Bill, what can we say when even a place as forward-looking as Portland insists on pursuing a climate-busting highway mega-project like the new Columbia Crossing? Why don't people get that we'll be driving less, in ten and twenty years, not more?
In Eugene, largely because of the relatively low carbon content of our electric generating sources, transportation represents fully half of the community carbon footprint - compared to about a third for most of the US.
This gives us an especially clear opportunity to focus effectively on the pivotal American issue of driving - as long as we don't get seduced by the mirage of forest biofuels.
Calculations made by environmental planning consultants working with Friends of Eugene show that the distribution of vehicle miles traveled (VMT) per capita, in our metropolitan area, is dominated by geography - in particular, by the radial distance of residences from the metropolitan center.
Yet national think tanks, from the Urban Land Institute, in its generally-excellent "Growing Cooler," to the Transportation Research Board with its just-released "Driving and the Built Environment" continue to promote meta-analyses of planning data which are based on a badly flawed methodology.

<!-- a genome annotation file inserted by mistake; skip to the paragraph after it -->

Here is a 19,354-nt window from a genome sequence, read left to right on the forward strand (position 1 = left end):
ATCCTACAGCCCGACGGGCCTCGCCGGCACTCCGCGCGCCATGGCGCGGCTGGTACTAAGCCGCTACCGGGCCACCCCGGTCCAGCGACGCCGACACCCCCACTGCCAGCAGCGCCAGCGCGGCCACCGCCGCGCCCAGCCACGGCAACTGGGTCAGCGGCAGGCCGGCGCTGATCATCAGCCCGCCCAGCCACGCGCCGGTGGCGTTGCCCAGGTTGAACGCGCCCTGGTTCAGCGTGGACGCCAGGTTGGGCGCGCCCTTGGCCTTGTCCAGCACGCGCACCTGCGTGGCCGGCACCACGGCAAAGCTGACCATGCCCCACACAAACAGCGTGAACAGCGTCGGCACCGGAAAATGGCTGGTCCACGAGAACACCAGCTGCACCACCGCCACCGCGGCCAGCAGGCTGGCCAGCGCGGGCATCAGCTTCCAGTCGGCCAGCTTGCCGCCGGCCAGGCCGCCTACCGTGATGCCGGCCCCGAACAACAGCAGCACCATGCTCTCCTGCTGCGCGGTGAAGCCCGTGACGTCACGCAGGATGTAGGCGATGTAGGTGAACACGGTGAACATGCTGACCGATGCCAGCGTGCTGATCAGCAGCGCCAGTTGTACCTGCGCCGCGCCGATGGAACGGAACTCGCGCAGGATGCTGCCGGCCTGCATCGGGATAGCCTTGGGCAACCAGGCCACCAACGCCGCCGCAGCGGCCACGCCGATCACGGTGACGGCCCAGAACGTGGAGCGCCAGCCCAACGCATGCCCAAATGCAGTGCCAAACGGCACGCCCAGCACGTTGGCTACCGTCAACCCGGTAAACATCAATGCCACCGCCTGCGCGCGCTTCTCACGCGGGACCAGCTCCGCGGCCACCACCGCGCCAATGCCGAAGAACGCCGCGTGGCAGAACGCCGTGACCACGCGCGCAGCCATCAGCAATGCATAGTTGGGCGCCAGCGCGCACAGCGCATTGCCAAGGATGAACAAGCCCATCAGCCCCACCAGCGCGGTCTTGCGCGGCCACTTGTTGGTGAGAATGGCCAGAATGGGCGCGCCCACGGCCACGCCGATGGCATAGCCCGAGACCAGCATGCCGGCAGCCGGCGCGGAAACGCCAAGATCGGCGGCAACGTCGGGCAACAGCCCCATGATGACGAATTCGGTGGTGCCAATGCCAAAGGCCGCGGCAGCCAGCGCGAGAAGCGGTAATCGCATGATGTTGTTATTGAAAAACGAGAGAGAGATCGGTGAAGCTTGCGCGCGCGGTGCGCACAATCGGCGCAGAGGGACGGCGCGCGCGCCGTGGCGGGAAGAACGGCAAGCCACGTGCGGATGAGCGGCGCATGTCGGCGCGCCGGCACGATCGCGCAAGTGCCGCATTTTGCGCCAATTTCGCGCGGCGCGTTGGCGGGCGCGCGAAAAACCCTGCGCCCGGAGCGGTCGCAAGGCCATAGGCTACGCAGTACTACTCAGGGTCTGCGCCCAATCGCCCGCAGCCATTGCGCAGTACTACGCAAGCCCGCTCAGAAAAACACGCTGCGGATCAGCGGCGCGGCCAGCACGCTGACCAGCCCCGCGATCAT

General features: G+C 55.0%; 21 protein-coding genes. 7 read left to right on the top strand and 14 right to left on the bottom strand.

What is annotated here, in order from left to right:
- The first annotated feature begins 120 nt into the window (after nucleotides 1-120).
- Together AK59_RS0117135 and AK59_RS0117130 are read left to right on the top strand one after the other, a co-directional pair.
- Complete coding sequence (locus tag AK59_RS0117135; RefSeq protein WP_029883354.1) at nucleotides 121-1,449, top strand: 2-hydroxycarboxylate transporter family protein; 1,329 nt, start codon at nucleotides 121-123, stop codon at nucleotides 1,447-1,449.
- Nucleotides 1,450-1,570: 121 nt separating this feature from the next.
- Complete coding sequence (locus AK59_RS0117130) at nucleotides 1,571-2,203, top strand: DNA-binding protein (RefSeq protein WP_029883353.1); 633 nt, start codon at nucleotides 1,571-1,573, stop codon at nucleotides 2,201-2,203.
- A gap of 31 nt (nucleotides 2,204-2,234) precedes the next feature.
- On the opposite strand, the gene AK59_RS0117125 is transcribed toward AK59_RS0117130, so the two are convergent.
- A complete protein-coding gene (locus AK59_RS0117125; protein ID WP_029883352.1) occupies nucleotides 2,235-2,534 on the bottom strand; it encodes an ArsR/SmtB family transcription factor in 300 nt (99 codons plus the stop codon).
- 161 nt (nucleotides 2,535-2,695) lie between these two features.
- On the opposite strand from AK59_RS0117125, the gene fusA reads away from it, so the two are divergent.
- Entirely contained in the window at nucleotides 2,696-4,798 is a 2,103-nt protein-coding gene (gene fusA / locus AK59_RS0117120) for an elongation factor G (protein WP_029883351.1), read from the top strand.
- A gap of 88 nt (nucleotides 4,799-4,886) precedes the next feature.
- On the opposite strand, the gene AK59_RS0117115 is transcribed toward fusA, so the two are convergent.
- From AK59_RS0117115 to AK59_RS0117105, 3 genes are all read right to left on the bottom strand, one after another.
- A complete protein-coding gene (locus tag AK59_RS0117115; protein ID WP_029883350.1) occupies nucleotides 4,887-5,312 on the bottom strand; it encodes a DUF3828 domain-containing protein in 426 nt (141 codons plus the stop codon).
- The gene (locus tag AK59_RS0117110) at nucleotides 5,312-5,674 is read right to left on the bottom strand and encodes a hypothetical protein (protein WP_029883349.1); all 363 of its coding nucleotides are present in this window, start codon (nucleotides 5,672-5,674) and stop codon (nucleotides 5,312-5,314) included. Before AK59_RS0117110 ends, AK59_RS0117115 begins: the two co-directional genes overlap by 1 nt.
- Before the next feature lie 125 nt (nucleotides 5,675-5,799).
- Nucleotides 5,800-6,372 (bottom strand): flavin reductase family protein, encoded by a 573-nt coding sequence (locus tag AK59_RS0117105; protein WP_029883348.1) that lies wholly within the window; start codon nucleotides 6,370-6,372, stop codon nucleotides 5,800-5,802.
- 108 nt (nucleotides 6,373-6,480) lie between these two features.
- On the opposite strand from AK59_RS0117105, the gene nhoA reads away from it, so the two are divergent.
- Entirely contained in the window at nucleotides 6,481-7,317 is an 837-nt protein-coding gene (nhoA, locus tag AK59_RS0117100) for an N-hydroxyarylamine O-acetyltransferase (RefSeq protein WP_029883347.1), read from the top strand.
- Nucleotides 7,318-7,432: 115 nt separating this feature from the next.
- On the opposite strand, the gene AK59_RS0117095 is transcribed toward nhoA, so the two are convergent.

The details are beyond this already way-over-technical posting. But the result is a primary focus on density of development for reducing VMT, when density is actually a secondary factor, while simple geography - distance from the core - is the primary determinant.
Bill, do you have any suggestions on how people in Oregon might engage the national conversation around land use planning strategies for reducing VMT, on a technical level?
The subtle error systematically embodied in the prevailing analyses of land use and VMT appears to cause a dramatic under-estimate in the amount of VMT reduction available through appropriate planning.
Because buildings are such long-term committed investments - and with our carbon levels too high already - it seems urgent to turn around the old patterns of building in higher and higher VMT locations, and to focus instead on (re)developing (in dense high-quality green and nature-integrated mixed use formats, of course) in the right places, just as soon as possible.
posted 3 years, 8 months ago
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